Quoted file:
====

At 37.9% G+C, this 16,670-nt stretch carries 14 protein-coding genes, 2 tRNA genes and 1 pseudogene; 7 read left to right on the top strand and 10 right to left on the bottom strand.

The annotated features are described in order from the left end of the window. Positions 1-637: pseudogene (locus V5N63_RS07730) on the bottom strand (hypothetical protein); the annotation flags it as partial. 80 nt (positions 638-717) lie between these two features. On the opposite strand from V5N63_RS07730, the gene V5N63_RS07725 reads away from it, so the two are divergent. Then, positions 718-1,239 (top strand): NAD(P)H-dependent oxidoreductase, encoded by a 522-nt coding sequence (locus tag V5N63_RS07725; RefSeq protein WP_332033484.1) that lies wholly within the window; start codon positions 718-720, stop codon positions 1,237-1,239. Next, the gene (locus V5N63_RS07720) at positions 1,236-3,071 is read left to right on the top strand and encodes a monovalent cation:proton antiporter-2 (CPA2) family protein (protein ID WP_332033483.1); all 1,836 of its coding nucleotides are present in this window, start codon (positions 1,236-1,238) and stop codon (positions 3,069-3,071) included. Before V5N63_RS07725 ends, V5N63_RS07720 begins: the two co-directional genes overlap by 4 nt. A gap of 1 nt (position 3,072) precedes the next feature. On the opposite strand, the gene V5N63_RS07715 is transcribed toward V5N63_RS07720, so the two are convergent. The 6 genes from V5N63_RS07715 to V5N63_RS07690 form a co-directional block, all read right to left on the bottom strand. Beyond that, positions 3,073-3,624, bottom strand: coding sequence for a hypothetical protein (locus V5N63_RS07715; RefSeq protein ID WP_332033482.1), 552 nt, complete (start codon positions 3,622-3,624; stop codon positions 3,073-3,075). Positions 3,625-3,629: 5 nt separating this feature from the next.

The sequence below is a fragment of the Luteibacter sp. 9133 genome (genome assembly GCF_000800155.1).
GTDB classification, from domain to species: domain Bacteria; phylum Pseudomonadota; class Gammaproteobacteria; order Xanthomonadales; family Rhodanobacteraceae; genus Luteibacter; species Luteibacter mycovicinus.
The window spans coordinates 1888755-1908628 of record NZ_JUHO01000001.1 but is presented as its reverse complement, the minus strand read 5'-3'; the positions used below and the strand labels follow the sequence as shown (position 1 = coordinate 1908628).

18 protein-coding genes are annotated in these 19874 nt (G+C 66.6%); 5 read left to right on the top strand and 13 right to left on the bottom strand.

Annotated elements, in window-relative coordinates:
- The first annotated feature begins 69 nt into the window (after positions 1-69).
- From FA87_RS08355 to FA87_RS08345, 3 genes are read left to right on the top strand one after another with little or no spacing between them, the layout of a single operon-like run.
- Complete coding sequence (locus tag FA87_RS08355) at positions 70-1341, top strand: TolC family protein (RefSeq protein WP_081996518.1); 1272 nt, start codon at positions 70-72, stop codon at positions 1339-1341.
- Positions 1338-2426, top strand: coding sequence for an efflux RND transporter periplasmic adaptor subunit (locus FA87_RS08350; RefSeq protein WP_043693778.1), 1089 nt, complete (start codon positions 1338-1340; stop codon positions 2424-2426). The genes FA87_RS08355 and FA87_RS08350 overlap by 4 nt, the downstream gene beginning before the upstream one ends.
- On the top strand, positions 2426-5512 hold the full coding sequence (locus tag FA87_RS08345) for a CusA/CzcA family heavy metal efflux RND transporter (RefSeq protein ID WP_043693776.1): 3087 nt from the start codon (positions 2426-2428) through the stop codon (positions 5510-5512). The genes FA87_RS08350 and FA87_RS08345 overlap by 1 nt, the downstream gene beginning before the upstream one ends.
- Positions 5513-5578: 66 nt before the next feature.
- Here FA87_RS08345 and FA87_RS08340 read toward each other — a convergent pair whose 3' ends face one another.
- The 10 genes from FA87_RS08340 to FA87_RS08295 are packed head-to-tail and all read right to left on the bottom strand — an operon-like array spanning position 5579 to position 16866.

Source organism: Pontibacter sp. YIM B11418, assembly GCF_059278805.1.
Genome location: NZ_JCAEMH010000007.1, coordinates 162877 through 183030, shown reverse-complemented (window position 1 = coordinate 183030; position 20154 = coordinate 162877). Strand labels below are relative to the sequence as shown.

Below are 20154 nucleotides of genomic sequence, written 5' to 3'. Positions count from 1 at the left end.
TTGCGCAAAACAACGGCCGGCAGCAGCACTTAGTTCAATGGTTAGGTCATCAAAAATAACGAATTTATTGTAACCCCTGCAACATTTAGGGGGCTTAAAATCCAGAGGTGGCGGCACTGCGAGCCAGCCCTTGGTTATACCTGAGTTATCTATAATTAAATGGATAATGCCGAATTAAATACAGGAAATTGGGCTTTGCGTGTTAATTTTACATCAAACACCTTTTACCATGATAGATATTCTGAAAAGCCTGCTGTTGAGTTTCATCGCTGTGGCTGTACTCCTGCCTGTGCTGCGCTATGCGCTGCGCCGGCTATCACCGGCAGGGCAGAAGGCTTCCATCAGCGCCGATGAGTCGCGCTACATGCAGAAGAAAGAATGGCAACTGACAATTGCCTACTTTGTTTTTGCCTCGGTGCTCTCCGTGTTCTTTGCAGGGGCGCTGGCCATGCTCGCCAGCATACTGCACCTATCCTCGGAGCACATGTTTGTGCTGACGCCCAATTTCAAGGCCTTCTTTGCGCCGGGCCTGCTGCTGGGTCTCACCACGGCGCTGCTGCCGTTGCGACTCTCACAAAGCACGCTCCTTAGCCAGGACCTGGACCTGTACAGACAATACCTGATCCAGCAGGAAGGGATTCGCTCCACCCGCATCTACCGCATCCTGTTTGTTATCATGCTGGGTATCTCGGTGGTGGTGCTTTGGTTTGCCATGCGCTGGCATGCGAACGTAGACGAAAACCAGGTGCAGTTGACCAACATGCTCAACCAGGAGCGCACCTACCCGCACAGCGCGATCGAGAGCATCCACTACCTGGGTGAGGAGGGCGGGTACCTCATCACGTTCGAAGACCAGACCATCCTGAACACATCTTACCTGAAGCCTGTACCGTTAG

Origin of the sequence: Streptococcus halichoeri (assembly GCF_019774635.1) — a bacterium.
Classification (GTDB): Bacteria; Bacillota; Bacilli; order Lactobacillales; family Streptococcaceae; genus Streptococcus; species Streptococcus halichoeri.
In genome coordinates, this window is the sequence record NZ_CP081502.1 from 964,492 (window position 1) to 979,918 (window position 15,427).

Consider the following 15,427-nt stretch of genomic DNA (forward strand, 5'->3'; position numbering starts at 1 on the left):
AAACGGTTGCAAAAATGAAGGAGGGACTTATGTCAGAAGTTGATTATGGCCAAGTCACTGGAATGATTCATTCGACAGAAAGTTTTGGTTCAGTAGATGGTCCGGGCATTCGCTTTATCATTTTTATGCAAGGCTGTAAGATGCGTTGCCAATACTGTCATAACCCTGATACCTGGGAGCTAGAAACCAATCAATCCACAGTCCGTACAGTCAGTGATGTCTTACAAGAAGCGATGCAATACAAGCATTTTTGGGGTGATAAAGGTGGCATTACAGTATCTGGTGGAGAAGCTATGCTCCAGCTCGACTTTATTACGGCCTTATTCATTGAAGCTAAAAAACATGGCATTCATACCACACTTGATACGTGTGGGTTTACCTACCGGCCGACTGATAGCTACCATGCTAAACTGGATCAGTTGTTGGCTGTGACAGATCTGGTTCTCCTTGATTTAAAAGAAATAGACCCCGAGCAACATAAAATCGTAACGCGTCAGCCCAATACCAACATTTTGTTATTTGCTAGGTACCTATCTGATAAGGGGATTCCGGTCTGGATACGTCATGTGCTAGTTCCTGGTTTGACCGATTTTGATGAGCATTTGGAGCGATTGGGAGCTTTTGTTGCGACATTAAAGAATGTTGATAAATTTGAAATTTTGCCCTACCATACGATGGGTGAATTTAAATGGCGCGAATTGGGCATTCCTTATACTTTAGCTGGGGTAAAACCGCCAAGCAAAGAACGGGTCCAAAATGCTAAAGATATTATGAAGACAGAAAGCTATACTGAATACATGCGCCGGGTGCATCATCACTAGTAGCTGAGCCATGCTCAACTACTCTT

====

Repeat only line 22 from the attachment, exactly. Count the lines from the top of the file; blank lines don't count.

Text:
In genome coordinates, this window is the sequence record NZ_CP081502.1 from 964,492 (window position 1) to 979,918 (window position 15,427).